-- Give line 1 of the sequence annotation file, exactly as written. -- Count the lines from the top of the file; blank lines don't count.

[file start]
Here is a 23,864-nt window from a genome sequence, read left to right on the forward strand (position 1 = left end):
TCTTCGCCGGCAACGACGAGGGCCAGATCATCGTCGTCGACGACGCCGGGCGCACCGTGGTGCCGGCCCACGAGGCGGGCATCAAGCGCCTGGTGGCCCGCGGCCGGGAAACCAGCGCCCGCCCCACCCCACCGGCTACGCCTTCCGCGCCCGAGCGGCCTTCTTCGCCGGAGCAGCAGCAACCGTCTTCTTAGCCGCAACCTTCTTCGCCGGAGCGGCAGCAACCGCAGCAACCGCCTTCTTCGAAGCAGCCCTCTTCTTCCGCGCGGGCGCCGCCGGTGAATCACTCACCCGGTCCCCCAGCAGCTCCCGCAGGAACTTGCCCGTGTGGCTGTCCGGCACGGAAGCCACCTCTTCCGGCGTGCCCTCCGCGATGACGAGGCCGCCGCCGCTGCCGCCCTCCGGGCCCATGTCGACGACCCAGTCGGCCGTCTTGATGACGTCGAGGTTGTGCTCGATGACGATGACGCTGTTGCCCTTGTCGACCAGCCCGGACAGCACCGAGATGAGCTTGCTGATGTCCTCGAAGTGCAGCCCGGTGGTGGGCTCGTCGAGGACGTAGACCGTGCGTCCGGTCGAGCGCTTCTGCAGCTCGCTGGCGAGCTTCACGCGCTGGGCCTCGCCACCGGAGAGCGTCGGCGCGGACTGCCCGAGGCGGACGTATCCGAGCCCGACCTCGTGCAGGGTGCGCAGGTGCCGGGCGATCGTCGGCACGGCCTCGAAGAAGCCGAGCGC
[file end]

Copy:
Here is a 23,864-nt window from a genome sequence, read left to right on the forward strand (position 1 = left end):